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Author Notes: The mousse lifts up this already light fatless sponge to make it a perfect summer dessert, and the rosewater drizzle adds a sweetness to complement the freshness of the mousse.
The original recipe for the raspberry mousse was published on cakejournal.com, but I have chosen to omit the vanilla for a cleaner flavour.
The original recipe for a basic swiss roll was published by Simon Rimmer on BBC Food, but I have added the cardamom and pistachio to it. —Leo
grams (7 oz) raspberries (fresh or frozen)
grams (1/2 cup) icing/powdered sugar
teaspoons (5 sheets) unflavoured gelatine powder
milliliters (2 1/8 cup) double cream/heavy cream
milliliters (3/4 cup) cold water (or according to instructions on gelatine packet)
- Sprinkle gelatin powder over 3/4 cup of cold water (or according to instructions on packet) or place sheets in water. Leave to soften while you make the raspberry mixture.
- Put the raspberries and icing sugar in a small saucepan over a medium heat and stir until just boiling. Turn the heat down and let the berry mixture simmer for several minutes - if you have a thermometer, remove from the heat when the mixture reaches roughly 75C (160-170F). Then remove from the heat and let cool for 5-10 minutes. You can add more icing sugar if you prefer a sweeter mousse, but I think a slightly tarter mousse works best here.
- Pour the double cream into the bowl of a stand mixer fitted with the whisk attachment (or a large bowl, if whisking with an electric whisk) and whip until soft peaks form.
- If using gelatine sheets, remove them from the water and squeeze the excess water out of them. Place gelatine into the saucepan with the raspberry mixture, and whisk until the gelatine is dissolved and combined.
- Add 1 cup (or about 10 tablespoons) of the cream into the berry mix and whisk until combined. Fold this mixture back into the rest of the whipped cream until well combined.
- Put the raspberry mousse in the refrigerator (if you used a stand mixer, put it into a different bowl because you will need the mixer bowl later!) until needed later on.
Pistachio-Cardamom Cake and Rosewater Drizzle
grams (3/5 cup) self-raising flour
grams (1/3 cup) golden caster sugar
tablespoons ground pistachios
teaspoon ground cardamom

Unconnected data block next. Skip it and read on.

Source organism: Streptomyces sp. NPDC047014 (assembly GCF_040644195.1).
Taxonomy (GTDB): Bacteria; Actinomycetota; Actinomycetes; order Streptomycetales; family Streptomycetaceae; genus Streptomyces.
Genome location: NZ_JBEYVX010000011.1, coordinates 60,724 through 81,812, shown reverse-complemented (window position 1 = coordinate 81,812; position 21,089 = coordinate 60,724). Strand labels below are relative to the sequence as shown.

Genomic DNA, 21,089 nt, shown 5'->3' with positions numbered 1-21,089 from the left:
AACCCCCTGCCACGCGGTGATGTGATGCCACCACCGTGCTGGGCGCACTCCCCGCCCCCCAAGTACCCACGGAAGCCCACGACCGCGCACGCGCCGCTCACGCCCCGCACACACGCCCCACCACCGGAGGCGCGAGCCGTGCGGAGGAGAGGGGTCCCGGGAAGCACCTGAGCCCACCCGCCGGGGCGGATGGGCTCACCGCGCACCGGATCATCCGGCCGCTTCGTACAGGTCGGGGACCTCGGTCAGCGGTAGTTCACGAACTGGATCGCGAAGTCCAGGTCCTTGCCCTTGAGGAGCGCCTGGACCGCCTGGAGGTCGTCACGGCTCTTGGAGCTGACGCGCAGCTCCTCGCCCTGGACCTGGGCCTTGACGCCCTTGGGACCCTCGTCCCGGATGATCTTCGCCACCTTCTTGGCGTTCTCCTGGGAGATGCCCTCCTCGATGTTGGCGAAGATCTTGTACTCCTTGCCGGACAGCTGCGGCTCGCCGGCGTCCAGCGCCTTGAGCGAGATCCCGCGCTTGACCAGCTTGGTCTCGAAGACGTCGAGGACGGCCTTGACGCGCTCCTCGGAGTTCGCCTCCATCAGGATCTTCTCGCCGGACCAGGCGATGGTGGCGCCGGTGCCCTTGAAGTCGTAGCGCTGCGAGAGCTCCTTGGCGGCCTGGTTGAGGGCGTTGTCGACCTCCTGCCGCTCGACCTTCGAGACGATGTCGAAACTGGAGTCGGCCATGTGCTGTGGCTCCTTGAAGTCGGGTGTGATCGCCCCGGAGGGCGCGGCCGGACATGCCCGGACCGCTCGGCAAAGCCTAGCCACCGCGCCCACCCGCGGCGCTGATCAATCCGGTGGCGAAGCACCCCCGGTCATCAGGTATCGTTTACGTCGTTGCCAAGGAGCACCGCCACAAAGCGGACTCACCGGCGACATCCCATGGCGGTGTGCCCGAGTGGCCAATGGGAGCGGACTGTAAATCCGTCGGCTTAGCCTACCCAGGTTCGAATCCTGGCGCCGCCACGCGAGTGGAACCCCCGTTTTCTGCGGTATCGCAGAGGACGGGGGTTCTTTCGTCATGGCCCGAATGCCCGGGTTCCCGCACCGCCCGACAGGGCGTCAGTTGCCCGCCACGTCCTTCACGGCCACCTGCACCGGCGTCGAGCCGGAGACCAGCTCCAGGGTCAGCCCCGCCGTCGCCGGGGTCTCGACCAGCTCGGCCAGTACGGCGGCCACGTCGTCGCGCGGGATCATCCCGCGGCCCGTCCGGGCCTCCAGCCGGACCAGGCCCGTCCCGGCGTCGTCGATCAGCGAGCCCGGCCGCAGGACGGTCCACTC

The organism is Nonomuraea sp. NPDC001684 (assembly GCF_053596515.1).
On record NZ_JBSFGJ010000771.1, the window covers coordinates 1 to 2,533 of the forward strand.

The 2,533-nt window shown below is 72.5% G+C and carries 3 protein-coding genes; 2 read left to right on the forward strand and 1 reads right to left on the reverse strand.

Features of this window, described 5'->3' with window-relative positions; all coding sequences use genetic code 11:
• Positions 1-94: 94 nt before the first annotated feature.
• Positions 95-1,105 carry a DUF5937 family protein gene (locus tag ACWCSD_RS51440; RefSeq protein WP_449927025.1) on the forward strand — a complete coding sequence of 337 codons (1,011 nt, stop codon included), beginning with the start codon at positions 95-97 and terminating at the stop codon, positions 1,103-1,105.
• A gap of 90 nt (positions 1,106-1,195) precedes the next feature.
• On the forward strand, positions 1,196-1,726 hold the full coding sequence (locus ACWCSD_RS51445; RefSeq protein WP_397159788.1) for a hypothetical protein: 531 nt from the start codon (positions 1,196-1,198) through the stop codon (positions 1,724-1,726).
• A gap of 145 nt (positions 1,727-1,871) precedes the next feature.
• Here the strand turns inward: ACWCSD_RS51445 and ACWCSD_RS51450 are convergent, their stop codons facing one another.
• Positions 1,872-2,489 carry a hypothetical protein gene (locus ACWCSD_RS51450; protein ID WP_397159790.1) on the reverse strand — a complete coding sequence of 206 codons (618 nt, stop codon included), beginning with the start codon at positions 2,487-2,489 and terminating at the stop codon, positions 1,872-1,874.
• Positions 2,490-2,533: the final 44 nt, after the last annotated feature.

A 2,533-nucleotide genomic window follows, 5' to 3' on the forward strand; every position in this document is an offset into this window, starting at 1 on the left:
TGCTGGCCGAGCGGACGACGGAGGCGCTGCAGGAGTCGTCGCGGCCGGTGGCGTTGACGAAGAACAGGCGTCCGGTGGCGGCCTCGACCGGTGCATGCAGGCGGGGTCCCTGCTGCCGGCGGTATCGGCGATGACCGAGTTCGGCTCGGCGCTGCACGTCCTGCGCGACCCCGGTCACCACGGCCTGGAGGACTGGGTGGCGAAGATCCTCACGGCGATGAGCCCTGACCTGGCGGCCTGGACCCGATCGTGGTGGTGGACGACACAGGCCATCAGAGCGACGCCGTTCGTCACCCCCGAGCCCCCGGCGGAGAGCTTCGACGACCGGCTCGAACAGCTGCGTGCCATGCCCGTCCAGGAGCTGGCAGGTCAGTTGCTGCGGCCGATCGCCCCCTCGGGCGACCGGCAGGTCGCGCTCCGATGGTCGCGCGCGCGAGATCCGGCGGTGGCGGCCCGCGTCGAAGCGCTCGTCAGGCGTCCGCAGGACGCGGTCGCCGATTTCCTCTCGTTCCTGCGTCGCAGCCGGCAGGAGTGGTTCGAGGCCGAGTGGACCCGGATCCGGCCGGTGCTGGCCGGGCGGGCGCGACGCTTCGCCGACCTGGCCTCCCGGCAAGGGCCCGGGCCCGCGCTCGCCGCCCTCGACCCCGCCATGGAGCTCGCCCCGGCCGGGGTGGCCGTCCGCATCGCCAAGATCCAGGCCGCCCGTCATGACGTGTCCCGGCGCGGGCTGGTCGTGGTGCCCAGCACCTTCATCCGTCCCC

- Place the eggs and sugar inside the bowl of a stand mixer fitted with the whisk attachment (or a medium-sized bowl, if using an electric whisk) and whip until pale and fluffy.
- Fold in the flour, making sure to fully incorporate it (i often quickly mix it in with a teaspoon - you don't lose too much air because of the size of the spoon, but it helps if there are pockets of unmixed flour.)
- Fold in the cardamom and pistachio, again making sure to fully incorporate it.
- Line a 9x13 inch (23x33 cm) swiss roll tin with greaseproof or parchment baking paper. Pour the mixture into the tin, making sure to spread it evenly into all four corners.
- Put the cake in the oven, and bake for about 7-10 minutes or until golden brown on top, and springy to the touch. While the cake is baking, put a separate sheet of greaseproof or parchment paper on a cooling rack (the same size as the swiss roll tin).
- When the cake is out of the oven, immediately turn it out onto the cooling rack. Score a line about 2 centimetres from one end (this makes it easier to start the roll) and roll up the cake while still hot. Keep it there for a few seconds, then unroll and leave to cool. This helps to roll the cake back up when cool.
- While waiting for the cake to cool, make your rosewater drizzle. I didn't use exact measurements here apart from the amount of rosewater, so form a paste in a small bowl with icing sugar and water which is just thicker than a drizzle, then add the rosewater. It should be at a good consistency to drizzle over the cake - but you can add more or less sugar depending on preference. You can also add a little red or pink food colouring if you want it to take on a rosy hue.
- When the cake is cool, spread the raspberry mousse over it and make sure it is even - mine was just under a centimetre thick. You may have a little left over - don't spread it on too thickly, or it will be difficult to roll.
- Roll up the cake tightly, then cut off the ends as this allows you to see the roll inside better. (I would recommend eating the ends at this point, and tasting your handiwork.)
- Drizzle the rosewater icing over the top, and serve however you like - perhaps with a citrussy drink such as cloudy lemonade.